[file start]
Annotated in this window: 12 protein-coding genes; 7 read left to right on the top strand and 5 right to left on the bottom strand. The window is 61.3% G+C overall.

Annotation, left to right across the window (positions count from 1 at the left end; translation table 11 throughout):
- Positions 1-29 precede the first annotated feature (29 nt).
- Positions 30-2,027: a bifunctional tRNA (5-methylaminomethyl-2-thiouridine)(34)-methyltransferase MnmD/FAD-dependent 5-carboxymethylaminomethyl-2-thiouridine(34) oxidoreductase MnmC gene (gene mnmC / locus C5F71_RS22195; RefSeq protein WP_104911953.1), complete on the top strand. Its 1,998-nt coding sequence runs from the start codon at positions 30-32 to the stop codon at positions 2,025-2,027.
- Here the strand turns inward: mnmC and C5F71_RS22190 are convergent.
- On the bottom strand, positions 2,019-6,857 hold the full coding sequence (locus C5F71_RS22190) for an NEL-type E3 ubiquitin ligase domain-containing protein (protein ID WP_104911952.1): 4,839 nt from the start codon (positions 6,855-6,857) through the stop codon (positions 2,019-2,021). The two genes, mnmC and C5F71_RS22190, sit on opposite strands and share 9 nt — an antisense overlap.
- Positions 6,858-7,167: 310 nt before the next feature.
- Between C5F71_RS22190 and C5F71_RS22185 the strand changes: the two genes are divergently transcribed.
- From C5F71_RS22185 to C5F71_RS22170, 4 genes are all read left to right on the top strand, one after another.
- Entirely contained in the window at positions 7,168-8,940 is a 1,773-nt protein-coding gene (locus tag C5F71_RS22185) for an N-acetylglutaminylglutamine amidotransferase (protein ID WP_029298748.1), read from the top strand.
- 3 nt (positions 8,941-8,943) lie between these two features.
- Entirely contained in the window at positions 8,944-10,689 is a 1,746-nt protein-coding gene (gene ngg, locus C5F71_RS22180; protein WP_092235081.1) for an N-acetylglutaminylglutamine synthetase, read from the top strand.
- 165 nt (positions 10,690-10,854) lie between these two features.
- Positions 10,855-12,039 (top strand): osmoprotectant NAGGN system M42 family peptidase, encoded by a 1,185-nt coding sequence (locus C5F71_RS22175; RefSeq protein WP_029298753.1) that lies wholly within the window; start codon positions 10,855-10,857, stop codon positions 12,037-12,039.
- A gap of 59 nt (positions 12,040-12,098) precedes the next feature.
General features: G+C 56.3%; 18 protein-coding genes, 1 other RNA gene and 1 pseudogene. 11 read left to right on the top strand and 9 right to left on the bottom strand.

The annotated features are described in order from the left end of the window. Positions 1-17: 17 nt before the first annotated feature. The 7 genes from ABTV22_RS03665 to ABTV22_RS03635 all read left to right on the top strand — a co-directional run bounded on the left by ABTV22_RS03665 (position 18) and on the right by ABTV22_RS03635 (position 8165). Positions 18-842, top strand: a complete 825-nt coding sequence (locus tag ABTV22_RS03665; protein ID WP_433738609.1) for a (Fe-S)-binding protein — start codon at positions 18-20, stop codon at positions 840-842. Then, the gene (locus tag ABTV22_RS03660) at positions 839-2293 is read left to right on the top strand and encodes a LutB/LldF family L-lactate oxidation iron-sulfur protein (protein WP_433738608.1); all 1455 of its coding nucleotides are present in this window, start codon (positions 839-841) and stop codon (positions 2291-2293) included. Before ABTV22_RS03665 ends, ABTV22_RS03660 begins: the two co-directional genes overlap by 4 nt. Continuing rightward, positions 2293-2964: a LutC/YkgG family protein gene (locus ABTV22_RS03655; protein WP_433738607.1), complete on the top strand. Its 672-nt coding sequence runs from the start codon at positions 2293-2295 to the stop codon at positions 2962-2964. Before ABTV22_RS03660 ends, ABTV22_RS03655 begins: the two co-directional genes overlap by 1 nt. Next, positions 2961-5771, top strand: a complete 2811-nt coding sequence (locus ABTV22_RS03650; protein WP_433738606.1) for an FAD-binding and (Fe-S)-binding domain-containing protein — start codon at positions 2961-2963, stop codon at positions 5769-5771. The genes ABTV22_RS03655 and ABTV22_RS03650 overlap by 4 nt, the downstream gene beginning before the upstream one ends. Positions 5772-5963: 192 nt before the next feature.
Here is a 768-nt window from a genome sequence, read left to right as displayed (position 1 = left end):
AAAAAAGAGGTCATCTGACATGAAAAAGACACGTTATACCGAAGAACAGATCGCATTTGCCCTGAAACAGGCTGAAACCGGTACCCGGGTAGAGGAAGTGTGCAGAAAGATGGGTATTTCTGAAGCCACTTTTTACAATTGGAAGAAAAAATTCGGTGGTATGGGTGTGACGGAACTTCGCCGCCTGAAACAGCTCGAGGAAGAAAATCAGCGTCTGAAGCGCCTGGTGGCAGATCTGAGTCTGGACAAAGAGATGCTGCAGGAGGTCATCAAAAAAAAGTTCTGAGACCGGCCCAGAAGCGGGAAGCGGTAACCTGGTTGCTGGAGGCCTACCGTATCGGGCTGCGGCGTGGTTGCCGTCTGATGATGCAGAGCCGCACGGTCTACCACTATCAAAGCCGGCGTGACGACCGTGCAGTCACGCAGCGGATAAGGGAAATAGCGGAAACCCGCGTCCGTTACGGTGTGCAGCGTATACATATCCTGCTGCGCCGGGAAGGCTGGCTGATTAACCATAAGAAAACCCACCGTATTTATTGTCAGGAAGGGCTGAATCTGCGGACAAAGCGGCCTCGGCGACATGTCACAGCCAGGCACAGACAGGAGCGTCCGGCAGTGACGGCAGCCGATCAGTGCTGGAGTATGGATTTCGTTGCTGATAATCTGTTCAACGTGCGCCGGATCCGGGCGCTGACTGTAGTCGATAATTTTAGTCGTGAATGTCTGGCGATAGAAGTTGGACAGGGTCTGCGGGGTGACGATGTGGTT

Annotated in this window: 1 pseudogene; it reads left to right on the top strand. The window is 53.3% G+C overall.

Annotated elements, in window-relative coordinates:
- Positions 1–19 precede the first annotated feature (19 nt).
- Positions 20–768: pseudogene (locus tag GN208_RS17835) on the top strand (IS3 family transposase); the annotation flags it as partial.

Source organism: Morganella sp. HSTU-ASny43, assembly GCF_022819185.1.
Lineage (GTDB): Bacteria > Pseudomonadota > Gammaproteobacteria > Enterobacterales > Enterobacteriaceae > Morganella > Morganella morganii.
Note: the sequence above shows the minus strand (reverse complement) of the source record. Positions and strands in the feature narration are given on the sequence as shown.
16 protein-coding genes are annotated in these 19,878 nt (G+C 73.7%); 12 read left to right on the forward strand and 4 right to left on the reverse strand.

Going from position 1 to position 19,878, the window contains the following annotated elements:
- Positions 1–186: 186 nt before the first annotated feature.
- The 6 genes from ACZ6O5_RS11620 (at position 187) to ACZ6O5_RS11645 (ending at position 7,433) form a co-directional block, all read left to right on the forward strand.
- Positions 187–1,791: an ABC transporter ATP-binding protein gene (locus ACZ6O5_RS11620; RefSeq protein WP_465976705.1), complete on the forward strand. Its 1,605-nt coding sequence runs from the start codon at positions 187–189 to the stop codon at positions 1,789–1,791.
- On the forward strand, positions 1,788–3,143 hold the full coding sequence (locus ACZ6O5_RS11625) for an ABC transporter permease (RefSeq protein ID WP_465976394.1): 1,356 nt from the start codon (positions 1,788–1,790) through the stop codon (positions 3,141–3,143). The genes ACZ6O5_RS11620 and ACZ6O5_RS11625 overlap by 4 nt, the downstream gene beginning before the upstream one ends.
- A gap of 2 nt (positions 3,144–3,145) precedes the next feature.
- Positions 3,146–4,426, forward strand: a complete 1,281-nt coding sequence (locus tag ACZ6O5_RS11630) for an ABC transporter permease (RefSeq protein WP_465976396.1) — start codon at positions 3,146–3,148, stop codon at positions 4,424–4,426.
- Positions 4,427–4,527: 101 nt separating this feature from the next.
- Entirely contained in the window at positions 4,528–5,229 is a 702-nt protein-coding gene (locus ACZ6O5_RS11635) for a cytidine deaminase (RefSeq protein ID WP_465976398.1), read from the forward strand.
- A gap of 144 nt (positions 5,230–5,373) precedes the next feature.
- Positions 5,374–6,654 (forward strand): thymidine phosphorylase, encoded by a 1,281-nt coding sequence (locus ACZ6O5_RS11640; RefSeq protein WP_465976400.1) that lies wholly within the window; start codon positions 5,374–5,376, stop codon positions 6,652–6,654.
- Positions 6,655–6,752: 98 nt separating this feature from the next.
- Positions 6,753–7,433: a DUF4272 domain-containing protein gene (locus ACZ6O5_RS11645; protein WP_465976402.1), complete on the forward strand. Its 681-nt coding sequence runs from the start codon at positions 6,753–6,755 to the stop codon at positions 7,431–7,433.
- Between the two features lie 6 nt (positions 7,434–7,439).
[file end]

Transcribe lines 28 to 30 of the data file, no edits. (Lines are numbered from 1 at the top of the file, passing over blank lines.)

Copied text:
Going from position 1 to position 19,878, the window contains the following annotated elements:
- Positions 1–186: 186 nt before the first annotated feature.
- The 6 genes from ACZ6O5_RS11620 (at position 187) to ACZ6O5_RS11645 (ending at position 7,433) form a co-directional block, all read left to right on the forward strand.